• Use a large radius with a low insert entry angle
  • Keep the depth of cut below the radius
  • ap = 0.5 x radius​

Machine power
Be aware of the power curve, as the machine may lose efficiency if the rpm is too low.
The power requirements in milling vary with the:
  • Amount of metal to be removed
  • Average chip thickness
  • Cutter geometry
  • Cutter speed
  • Go from close to coarse pitch, i.e. fewer teeth
  • A positive cutter is more power-efficient than a negative cutter
  • Reduce cutting speed before table feed
  • Use a smaller cutter and make several passes
  • Reduce depth of cut, ap
 

Insert wear

To achieve optimized cutting data and the best possible component quality and tool life, always remember to check the insert/cutting edge after machining. Use this list of causes and solutions for different forms of insert wear as a reference for successful milling.

Cause Solution

Flank wear
Rapid wear results in a poor surface finish or being out of tolerance.
  • Cutting speed too high
  • Insufficient wear resistance
  • Feed, fz, too low
  • Reduce cutting speed, vc
  • Select a more wear-resistant grade
  • Increase feed, fz

Flank wear
Excessive wear results in short tool life.
  • Vibration
  • Re-cutting of chips
  • Burr formation on component
  • Poor surface finish
  • Heat generation
  • Excessive noise
  • Increase feed, fz
  • Use down milling
  • Evacuate chips effectively using compressed air
  • Check recommended cutting data

Flank wear
Uneven wear causes corner damage.
  • Tool run-out
  • Vibration
  • Short tool life
  • Bad surface finish
  • High noise level
  • Radial forces too high
  • Reduce run-out to below 0.02 mm (0.0008 inch)
  • Check chuck and collet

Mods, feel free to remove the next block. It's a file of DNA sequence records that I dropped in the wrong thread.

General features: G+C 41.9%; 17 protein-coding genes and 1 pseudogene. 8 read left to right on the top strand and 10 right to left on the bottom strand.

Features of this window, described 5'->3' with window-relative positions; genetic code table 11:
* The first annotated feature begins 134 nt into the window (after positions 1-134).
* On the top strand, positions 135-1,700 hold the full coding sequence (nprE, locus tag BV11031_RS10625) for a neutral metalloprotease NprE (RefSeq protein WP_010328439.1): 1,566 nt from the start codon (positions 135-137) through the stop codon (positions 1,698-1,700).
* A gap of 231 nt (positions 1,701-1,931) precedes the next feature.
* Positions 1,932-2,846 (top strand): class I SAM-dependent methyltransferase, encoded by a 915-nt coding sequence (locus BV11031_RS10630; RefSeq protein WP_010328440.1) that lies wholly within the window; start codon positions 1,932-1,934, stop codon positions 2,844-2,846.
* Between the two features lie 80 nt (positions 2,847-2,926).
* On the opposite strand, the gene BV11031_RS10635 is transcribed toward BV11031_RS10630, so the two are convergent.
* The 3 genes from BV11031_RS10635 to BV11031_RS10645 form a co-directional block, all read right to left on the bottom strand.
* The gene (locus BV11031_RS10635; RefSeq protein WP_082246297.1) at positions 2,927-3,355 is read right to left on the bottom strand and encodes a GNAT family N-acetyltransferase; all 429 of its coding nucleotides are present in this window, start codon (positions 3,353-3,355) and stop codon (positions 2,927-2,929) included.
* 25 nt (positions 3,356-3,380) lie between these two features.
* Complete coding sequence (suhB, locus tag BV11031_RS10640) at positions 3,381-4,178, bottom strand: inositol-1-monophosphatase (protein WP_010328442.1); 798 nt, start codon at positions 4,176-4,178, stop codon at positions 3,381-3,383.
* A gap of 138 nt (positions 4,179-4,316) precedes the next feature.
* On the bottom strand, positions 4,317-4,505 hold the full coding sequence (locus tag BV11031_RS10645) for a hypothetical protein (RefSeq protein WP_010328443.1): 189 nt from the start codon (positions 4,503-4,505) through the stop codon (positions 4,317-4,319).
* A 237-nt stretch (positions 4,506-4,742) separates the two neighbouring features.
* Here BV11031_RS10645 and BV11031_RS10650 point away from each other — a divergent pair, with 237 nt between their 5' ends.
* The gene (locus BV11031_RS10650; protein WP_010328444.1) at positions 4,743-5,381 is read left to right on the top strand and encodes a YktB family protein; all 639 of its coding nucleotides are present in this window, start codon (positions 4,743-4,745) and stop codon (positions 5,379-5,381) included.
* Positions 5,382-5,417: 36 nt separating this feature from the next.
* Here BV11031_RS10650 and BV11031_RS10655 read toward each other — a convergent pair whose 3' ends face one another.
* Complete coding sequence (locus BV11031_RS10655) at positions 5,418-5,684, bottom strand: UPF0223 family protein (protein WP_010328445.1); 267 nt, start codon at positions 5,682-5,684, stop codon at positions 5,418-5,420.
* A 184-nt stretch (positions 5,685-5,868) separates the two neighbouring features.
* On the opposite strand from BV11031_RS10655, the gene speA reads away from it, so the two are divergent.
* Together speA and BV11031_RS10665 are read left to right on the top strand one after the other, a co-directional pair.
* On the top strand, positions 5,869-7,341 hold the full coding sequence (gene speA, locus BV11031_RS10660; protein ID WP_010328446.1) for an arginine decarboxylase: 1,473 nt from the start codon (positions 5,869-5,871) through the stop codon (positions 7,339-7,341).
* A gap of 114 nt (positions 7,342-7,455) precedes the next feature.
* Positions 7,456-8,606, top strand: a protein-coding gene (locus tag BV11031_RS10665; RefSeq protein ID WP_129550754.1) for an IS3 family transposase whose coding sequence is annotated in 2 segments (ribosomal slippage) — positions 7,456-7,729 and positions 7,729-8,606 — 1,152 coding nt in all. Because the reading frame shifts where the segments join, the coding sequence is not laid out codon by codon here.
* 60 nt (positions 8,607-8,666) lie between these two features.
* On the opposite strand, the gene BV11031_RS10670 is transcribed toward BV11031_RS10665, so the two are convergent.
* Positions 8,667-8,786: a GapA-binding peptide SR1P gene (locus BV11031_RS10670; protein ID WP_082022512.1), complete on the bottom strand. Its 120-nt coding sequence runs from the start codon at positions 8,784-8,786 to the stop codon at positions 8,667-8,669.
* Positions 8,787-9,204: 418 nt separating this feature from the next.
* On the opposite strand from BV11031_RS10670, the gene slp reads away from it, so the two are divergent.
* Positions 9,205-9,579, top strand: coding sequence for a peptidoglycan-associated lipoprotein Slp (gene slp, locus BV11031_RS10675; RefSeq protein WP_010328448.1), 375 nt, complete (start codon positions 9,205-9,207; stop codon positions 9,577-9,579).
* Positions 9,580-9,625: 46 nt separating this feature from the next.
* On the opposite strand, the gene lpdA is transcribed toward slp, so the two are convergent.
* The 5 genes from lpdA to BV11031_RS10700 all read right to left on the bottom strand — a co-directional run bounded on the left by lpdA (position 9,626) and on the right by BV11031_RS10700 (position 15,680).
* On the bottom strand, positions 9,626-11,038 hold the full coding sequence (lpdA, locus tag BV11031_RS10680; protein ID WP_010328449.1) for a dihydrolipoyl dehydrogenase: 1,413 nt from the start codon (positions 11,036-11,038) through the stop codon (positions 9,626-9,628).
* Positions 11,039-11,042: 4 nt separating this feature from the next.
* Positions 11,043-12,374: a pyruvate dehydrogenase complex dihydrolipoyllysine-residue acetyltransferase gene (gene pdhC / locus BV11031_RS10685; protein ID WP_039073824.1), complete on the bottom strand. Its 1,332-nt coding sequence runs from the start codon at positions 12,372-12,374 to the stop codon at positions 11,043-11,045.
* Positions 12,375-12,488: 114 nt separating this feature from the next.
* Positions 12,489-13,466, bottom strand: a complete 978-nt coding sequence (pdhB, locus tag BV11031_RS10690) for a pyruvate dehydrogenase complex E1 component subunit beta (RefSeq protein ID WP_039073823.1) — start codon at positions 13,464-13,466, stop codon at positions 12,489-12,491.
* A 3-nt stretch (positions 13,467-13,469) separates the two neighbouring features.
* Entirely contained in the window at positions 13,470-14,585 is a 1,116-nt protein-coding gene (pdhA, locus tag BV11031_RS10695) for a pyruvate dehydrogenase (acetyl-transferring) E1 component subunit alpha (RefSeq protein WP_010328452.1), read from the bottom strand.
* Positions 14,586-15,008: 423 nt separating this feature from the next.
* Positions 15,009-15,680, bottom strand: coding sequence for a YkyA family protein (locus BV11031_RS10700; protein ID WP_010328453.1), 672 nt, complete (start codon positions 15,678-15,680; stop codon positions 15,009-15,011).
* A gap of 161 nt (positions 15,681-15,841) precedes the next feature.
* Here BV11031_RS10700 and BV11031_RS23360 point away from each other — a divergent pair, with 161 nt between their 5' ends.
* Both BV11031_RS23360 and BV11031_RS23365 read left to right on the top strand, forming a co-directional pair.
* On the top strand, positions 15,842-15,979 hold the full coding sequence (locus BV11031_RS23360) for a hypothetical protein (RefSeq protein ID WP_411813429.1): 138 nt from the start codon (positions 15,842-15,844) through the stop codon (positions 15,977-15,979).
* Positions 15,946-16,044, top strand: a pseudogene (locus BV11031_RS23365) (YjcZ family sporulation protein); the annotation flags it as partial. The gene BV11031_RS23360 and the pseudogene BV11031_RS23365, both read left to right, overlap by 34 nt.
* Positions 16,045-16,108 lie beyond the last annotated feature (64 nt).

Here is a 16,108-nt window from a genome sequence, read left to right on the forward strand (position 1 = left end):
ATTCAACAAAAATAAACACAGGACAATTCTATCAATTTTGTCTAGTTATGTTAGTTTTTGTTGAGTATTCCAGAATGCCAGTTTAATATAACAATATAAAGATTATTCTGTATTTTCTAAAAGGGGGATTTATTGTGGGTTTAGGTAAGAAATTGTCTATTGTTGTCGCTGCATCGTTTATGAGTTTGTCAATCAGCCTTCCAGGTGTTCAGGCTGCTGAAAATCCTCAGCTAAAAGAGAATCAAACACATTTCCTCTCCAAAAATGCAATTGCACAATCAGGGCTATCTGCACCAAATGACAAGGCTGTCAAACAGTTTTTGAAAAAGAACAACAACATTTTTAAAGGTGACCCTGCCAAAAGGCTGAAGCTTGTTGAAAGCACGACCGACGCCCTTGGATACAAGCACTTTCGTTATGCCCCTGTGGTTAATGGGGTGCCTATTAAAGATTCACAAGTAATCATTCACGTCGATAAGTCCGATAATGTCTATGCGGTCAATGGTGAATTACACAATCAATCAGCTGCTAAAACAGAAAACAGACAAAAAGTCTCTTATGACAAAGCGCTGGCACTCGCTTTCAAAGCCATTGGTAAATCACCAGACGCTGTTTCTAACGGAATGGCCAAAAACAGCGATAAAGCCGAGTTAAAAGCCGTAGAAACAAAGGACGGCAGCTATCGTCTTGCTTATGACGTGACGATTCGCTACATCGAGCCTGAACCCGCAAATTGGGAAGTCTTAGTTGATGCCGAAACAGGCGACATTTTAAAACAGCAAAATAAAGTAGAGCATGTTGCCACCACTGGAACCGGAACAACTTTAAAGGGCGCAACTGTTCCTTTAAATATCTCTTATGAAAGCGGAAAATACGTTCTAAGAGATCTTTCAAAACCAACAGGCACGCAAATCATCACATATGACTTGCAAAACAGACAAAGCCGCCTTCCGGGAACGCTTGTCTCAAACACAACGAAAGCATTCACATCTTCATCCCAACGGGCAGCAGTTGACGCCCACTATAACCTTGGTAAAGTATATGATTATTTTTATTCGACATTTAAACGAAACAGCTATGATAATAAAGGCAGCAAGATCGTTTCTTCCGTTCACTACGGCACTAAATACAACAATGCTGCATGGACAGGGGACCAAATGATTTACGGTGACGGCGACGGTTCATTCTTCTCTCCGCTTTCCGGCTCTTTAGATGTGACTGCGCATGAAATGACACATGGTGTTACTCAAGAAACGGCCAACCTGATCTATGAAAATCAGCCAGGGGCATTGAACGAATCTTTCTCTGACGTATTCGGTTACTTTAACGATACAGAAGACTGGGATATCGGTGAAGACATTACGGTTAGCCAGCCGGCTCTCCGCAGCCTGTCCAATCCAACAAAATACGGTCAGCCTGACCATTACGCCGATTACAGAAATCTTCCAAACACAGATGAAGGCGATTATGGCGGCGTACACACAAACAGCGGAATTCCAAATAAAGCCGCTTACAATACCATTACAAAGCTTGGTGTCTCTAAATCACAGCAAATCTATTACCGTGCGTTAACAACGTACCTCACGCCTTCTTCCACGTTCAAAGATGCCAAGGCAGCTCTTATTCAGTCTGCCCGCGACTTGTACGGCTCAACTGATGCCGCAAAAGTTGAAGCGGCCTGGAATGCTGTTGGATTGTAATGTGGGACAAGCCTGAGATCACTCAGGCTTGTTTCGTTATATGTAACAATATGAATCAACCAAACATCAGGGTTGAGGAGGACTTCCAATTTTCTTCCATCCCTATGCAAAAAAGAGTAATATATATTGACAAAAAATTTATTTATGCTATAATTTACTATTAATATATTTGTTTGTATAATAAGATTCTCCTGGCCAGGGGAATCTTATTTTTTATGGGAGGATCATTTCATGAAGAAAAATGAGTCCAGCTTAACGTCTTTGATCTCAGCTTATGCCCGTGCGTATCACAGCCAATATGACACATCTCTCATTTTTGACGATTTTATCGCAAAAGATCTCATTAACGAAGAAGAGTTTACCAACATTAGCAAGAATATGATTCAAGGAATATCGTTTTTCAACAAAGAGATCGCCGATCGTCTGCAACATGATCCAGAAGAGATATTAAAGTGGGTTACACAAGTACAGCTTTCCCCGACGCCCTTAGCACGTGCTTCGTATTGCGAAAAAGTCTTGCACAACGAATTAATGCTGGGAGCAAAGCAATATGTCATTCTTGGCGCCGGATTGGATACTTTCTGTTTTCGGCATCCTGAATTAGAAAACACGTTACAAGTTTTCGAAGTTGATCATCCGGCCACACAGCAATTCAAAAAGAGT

• Minimize tool protrusion
  • Use fewer teeth in cut
  • Choose a larger tool diameter
  • For solid carbide end mills and exchangeable-head mills, select a higher helix geometry (ap ≥ 45°)
  • Split axial cutting depth, ap, into more than one pass
  • Reduce feed, fz
  • Reduce cutting speed, vc
  • HSM requires shallow passes
  • Improve clamping of tool and workpiece

Crater wear
Excessive wear results in a weakened edge. Cutting edge breakthrough on the trailing edge results in a poor surface finish.
  • Diffusion wear due to cutting temperatures on the rake face that are too high
  • Select an Al203 coated grade
  • Select a positive insert geometry
  • Reduce the speed to obtain a lower temperature, then reduce the feed​

Plastic deformation
Plastic deformation of the edge, depression or flank
impression leads to poor chip control, poor surface
finish and insert breakage.
  • Cutting temperature and pressure too high
  • Select a more wear-resistant (harder) grade
  • Reduce cutting speed, vc
  • Reduce feed, fz

Chipping
The part of the cutting edge not in cut is damaged by chip hammering. Both the top side and the support for the insert can be damaged, leading to poor surface texture and excessive flank wear.
  • The chips are deflected against the cutting edge
  • Select a tougher grade
  • Select an insert with a stronger cutting edge
  • Increase cutting speed, vc
  • Select a positive geometry
  • Reduce feed at the beginning of cut
  • Improve stability

Chipping​
Small cutting edge fractures (frittering) result in
poor surface finish and excessive flank wear.
  • Grade too brittle
  • Insert geometry too weak
  • Built-up edge
  • Select a tougher grade
  • Select an insert with a stronger geometry
  • Increase cutting speed, vc, or select a positive geometry
  • Reduce feed at the beginning of cut​

Notch wear​
Notch wear results in a poor surface finish and the risk of edge breakage.
  • Work hardening materials
  • Skin and scale
  • Reduce cutting speed, vc
  • Select a tougher grade
  • Use a stronger geometry
  • Use a cutting angle closer to 45 degrees
  • Use round inserts for best result
  • Use variable ap technique to prolong the wear

​​Thermal cracks
Small cracks perpendicular to the cutting edge
result in frittering and a poor surface finish due to temperature variations.
  • Intermittent machining
  • Varying cutting fluid supply
  • Select a tougher grade with better resistance to thermal shocks
  • Cutting fluid should be applied copiously or not at all​​

Built-up edge (BUE)​
Built-up edge results in a poor surface finish and cutting edge frittering when the BUE is torn away.
  • Cutting zone temperature is too low
  • Very sticky material, such as low-carbon steel, stainless steels and aluminum
  • Increase cutting speed, vc
  • Change to a more suitable insert geometry

Built-up edge (BUE)​
Workpiece material is welded to the cutting edge.
  • Low cutting speed, vc
  • Low feed, fz
  • Negative cutting geometry
  • Poor surface finish
  • Increase cutting speed, vc
  • Increase feed, fz
  • Select a positive geometry
  • Use oil mist or cutting fluid